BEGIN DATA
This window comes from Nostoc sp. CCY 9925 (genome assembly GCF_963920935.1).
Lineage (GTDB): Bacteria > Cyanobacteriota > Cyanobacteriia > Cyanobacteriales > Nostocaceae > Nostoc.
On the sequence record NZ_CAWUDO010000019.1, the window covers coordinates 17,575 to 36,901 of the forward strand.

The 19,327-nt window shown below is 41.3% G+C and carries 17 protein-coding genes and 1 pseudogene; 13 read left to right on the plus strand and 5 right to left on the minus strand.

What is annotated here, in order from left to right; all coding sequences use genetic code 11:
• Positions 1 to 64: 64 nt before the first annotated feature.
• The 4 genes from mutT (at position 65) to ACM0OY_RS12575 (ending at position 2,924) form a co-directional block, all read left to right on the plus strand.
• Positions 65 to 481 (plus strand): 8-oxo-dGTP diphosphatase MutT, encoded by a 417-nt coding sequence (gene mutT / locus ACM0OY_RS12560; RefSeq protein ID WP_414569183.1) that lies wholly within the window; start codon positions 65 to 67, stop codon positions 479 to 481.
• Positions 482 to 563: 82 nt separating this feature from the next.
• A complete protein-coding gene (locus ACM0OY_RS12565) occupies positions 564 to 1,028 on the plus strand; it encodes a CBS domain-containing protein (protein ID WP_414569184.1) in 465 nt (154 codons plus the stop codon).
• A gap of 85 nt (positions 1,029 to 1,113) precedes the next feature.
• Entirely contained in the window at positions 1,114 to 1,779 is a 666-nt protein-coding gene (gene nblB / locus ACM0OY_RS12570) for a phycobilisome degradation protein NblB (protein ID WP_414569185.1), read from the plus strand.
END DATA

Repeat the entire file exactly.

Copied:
This window comes from Nostoc sp. CCY 9925 (genome assembly GCF_963920935.1).
Lineage (GTDB): Bacteria > Cyanobacteriota > Cyanobacteriia > Cyanobacteriales > Nostocaceae > Nostoc.
On the sequence record NZ_CAWUDO010000019.1, the window covers coordinates 17,575 to 36,901 of the forward strand.

The 19,327-nt window shown below is 41.3% G+C and carries 17 protein-coding genes and 1 pseudogene; 13 read left to right on the plus strand and 5 right to left on the minus strand.

What is annotated here, in order from left to right; all coding sequences use genetic code 11:
• Positions 1 to 64: 64 nt before the first annotated feature.
• The 4 genes from mutT (at position 65) to ACM0OY_RS12575 (ending at position 2,924) form a co-directional block, all read left to right on the plus strand.
• Positions 65 to 481 (plus strand): 8-oxo-dGTP diphosphatase MutT, encoded by a 417-nt coding sequence (gene mutT / locus ACM0OY_RS12560; RefSeq protein ID WP_414569183.1) that lies wholly within the window; start codon positions 65 to 67, stop codon positions 479 to 481.
• Positions 482 to 563: 82 nt separating this feature from the next.
• A complete protein-coding gene (locus ACM0OY_RS12565) occupies positions 564 to 1,028 on the plus strand; it encodes a CBS domain-containing protein (protein ID WP_414569184.1) in 465 nt (154 codons plus the stop codon).
• A gap of 85 nt (positions 1,029 to 1,113) precedes the next feature.
• Entirely contained in the window at positions 1,114 to 1,779 is a 666-nt protein-coding gene (gene nblB / locus ACM0OY_RS12570) for a phycobilisome degradation protein NblB (protein ID WP_414569185.1), read from the plus strand.